Sunday, March 19, 2017

Canadian Conservative leadership candidates an uninspiring bunch

I am not a Conservative, that much will be clear to anyone reading any of these blog posts. Neither am I a Liberal, other than in a very small-l kind of way (although I will admit to entertaining some hopes for the progressive platform of Justin Trudeau, before he started to lose his way). Nor, for that matter, do I support the NDP, at least not since Tom Mulcair decided to throw their traditional values under the bus in the pursuit (presumably) of populist votes. In a world where strategic voting was not needed, I would probably vote Green, if anything.
So, I am observing the ongoing d├ębacle of the Conservative Party of Canada leadership campaign with something like dispassion. But, boy, am I glad I'm not a Conservative. What a bunch they have, vying to lead the party and, potentially, the country! What an unedifying and depressing spectacle!
Where once there were fourteen candidates, we are now effectively down to four:
  • Kevin O'Leary, defiantly unilingual and expatriate reality TV personality and businessman, with no political experience and no personal charm, self-consciously copying Donald Trump almost note for note with his social media outbursts and his petulant allegations of unfairness.
  • Maxime Bernier, clearly not a Conservative at all but an unrepentant Libertarian, complete with plans for an extreme scaling back of government, and carrying with him the baggage of his earlier disgrace when he left sensitive government documents with his biker gang-related girlfriend.
  • Kellie Leitch, a firebrand populist also hoping to jump on the Trump bandwagon (despite evidence from the recent Dutch election that right-wing populism may no longer be the flavour of the month), with her stridently anti-immigration, nativist slant.
  • Andrew Scheer, perhaps the least offensive of the four and the favourite of the Conservative caucus, but lacking in star-power, personality and (perhaps) electability.
The race has already started to get nasty, with name-calling and allegations being bandied around, although still nothing like to the extent of the Trump nomination race. And now there are allegations of widespread fraud and vote-rigging, which O'Leary is determined to pin on Bernier, but which, in my opinion, seems much more likely to emanate from the O'Leary campaign itself.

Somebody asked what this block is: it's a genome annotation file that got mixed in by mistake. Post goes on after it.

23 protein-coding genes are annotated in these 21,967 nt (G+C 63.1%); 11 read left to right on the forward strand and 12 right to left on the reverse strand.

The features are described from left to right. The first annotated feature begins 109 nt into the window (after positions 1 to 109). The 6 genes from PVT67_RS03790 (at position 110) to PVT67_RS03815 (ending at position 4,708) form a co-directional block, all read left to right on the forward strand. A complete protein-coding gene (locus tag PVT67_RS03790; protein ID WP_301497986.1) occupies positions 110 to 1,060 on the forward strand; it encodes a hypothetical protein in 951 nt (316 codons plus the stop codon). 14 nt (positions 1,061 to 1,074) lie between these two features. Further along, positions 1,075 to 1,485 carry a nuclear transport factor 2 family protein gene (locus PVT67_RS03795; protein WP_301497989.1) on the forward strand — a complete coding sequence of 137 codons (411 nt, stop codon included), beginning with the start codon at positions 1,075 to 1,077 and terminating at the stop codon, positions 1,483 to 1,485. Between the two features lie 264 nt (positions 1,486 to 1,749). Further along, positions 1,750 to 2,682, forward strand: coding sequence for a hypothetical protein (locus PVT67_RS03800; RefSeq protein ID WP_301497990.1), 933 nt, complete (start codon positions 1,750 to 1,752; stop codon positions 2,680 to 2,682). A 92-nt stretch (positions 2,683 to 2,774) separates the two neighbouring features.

All in all, not a pretty sight. Perhaps, I should be pleased to see so many apparently unelectable Conservatives, but then that's what we said about the American Republican Party a year ago. And look how that turned out.

It's looking like my initial suspicions about the vote-buying issue may well have been correct. A Brampton-based O'Leary official was probably responsible for fraudulently purchasing Conservative Party memberships using pre-paid VISA cards. O'Leary then tried to lay the blame his main competitor. If, like me,you thought O'Leary was sleazy, then your suspicions are more than confirmed.

Friday, March 17, 2017

US women's hockey team stay strong under pressure

Kudos to the U.S. women's hockey team as they don't even blink while pursuing their insistence on fair wages and support as the World Championships loom imminently.
The US women are the best and most successful hockey team in the world - sorry, Canada, but, in recent years at least, that's true - having won gold in six of the last eight world championships (including the last three), and a medal in every Olympics. And the annual IIHF Women's World Championship is the premier international competition in women's hockey.
The gutsy US women's team have selected this sensitive time to pursue a contract with USA Hockey that compensates them fairly. Currently, they are expected to train year round with only a nominal payment, except for a slightly better-paid six-month residency period in the run-up to the Olympics. Most have second, and even third, jobs to make ends meet, and even then they are expected to jet off to international games and a regular national team camp every few weeks, during which they lose those wages. They also get inequitable support for equipment, staff, meals, travel and publicity and, furthermore, they complain that the boys' National Team Development Program is much better funded than the girls' equivalent.
In protest at this inequitable and unfair treatment, they are willing to boycott the highest profile competition of the year. They have even spoken with possible replacements that USA Hockey might use in their place (such as the Under-18 and Under-22 teams, and the National Women's Hockey League) and obtained their general support, to the extent that they are confident that those young players are unlikely to want to risk their potential welcomes on the national team by strike-breaking action.
USA Hockey has now upped the stakes and laid down a deadline for the women to commit to playing in the Worlds, but they remain steadfast in their determination and in their cause. Good for them!

Injection device that does not use a needle

Well, how cool is that? They've invented an injection device that does not use a needle, just like on Star Trek (and every other science fiction movie you've ever seen).
It actually emits an ultra-thin stream of liquid which somehow enters the skin directly without the need to puncture it, and it is propelled by a powerful battery/electric motor that is able to inject even thick viscous liquids that are difficult with traditional needles.